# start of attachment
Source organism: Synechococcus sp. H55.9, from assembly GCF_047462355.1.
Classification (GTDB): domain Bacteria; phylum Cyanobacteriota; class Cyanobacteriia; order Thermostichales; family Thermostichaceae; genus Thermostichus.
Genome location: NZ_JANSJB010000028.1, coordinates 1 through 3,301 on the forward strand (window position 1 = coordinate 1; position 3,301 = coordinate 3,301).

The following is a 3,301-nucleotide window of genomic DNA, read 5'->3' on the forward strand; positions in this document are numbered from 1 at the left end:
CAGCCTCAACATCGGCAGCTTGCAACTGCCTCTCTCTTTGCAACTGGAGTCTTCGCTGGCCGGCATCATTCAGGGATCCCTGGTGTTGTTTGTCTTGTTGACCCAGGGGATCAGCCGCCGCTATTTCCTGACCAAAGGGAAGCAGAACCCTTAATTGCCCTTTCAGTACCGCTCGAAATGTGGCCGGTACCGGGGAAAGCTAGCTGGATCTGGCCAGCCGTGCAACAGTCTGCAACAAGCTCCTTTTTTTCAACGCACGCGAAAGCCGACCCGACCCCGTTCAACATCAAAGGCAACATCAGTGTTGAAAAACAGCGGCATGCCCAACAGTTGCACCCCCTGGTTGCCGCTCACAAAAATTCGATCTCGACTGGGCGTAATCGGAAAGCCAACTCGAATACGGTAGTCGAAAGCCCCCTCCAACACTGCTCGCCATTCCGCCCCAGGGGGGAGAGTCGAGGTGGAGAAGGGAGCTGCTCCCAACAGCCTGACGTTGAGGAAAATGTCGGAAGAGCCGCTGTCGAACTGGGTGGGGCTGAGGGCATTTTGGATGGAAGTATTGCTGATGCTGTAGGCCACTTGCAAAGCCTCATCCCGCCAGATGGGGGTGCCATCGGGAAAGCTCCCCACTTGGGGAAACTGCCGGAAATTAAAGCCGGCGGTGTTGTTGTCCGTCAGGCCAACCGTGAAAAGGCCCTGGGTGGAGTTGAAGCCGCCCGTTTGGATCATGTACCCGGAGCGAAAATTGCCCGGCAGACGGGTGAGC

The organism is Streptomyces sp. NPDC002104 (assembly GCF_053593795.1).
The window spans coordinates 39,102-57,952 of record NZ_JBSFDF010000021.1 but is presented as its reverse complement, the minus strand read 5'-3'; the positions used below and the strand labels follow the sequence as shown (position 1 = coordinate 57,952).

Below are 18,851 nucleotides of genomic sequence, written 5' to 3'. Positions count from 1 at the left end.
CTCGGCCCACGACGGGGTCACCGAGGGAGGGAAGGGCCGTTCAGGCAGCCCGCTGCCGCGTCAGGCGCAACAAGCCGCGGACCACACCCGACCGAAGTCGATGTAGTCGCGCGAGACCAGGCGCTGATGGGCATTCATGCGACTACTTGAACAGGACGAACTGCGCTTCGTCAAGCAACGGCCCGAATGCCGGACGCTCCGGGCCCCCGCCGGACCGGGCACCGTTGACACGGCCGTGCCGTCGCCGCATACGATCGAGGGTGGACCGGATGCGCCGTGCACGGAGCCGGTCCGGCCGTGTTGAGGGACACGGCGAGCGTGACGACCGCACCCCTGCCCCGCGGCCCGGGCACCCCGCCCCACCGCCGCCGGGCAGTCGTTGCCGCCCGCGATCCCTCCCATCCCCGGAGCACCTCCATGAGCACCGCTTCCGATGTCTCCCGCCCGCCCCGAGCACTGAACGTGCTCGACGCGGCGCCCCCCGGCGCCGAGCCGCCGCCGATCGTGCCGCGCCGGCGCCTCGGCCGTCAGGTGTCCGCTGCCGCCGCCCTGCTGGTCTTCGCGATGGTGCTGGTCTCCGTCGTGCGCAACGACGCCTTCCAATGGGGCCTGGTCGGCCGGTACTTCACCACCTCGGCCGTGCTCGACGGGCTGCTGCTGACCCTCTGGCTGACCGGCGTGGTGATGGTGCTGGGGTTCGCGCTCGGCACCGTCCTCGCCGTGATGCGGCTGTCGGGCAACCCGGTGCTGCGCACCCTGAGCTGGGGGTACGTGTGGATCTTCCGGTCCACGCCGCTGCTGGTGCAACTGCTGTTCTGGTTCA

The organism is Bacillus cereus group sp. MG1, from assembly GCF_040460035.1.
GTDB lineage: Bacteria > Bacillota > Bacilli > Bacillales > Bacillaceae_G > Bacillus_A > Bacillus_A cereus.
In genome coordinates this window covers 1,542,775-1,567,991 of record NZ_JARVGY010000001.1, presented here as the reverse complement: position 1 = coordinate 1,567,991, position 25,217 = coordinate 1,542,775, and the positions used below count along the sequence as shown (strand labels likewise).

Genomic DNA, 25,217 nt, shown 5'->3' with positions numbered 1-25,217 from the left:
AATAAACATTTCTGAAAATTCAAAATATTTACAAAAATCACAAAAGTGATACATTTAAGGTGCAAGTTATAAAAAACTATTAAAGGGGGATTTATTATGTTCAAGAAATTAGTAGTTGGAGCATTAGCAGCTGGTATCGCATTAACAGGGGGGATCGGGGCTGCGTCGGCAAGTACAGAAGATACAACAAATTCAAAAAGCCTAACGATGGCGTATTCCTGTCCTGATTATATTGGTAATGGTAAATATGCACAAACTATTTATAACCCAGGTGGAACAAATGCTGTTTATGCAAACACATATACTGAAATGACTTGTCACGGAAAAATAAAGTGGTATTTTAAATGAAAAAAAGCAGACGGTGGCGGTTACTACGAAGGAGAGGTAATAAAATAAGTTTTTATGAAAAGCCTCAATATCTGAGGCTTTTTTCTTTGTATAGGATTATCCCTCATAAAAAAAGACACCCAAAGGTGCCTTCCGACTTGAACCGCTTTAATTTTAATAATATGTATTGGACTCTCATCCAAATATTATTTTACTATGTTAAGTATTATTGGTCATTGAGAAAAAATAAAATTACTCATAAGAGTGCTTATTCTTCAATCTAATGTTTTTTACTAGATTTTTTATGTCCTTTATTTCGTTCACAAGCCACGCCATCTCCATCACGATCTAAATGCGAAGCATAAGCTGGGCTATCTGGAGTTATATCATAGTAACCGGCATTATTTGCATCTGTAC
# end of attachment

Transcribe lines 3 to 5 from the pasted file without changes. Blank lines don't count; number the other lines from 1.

Genome location: NZ_JANSJB010000028.1, coordinates 1 through 3,301 on the forward strand (window position 1 = coordinate 1; position 3,301 = coordinate 3,301).

The following is a 3,301-nucleotide window of genomic DNA, read 5'->3' on the forward strand; positions in this document are numbered from 1 at the left end:
CAGCCTCAACATCGGCAGCTTGCAACTGCCTCTCTCTTTGCAACTGGAGTCTTCGCTGGCCGGCATCATTCAGGGATCCCTGGTGTTGTTTGTCTTGTTGACCCAGGGGATCAGCCGCCGCTATTTCCTGACCAAAGGGAAGCAGAACCCTTAATTGCCCTTTCAGTACCGCTCGAAATGTGGCCGGTACCGGGGAAAGCTAGCTGGATCTGGCCAGCCGTGCAACAGTCTGCAACAAGCTCCTTTTTTTCAACGCACGCGAAAGCCGACCCGACCCCGTTCAACATCAAAGGCAACATCAGTGTTGAAAAACAGCGGCATGCCCAACAGTTGCACCCCCTGGTTGCCGCTCACAAAAATTCGATCTCGACTGGGCGTAATCGGAAAGCCAACTCGAATACGGTAGTCGAAAGCCCCCTCCAACACTGCTCGCCATTCCGCCCCAGGGGGGAGAGTCGAGGTGGAGAAGGGAGCTGCTCCCAACAGCCTGACGTTGAGGAAAATGTCGGAAGAGCCGCTGTCGAACTGGGTGGGGCTGAGGGCATTTTGGATGGAAGTATTGCTGATGCTGTAGGCCACTTGCAAAGCCTCATCCCGCCAGATGGGGGTGCCATCGGGAAAGCTCCCCACTTGGGGAAACTGCCGGAAATTAAAGCCGGCGGTGTTGTTGTCCGTCAGGCCAACCGTGAAAAGGCCCTGGGTGGAGTTGAAGCCGCCCGTTTGGATCATGTACCCGGAGCGAAAATTGCCCGGCAGACGGGTGAGC